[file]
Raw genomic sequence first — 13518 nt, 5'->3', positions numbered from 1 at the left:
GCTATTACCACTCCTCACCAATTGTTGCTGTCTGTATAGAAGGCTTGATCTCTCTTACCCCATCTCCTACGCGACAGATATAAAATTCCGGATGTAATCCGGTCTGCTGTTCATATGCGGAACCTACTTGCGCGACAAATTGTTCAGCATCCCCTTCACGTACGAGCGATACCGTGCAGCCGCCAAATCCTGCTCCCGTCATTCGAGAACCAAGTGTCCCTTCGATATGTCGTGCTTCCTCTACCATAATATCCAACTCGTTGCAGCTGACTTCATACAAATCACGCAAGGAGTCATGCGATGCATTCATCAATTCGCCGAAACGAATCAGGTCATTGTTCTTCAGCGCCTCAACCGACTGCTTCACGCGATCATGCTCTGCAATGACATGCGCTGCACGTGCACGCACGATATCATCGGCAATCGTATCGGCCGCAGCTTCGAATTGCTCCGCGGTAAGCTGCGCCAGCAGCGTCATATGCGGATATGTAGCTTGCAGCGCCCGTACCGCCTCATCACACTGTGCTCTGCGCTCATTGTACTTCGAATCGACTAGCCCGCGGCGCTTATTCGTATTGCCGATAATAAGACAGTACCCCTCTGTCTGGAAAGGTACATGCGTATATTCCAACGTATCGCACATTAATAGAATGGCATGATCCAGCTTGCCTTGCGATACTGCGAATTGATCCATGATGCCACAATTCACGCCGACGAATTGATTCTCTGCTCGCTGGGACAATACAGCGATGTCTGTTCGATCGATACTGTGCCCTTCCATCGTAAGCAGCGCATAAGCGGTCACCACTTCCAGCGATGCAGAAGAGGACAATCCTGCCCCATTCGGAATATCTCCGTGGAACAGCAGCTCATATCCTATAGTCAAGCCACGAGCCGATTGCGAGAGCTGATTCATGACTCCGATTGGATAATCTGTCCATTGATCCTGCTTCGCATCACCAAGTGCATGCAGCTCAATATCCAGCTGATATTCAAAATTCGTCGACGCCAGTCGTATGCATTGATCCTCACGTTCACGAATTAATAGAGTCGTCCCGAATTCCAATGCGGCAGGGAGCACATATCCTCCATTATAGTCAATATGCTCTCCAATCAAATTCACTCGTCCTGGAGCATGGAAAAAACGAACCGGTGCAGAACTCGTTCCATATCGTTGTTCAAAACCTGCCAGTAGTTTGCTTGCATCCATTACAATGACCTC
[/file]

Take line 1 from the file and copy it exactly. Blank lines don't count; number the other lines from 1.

Raw genomic sequence first — 13518 nt, 5'->3', positions numbered from 1 at the left: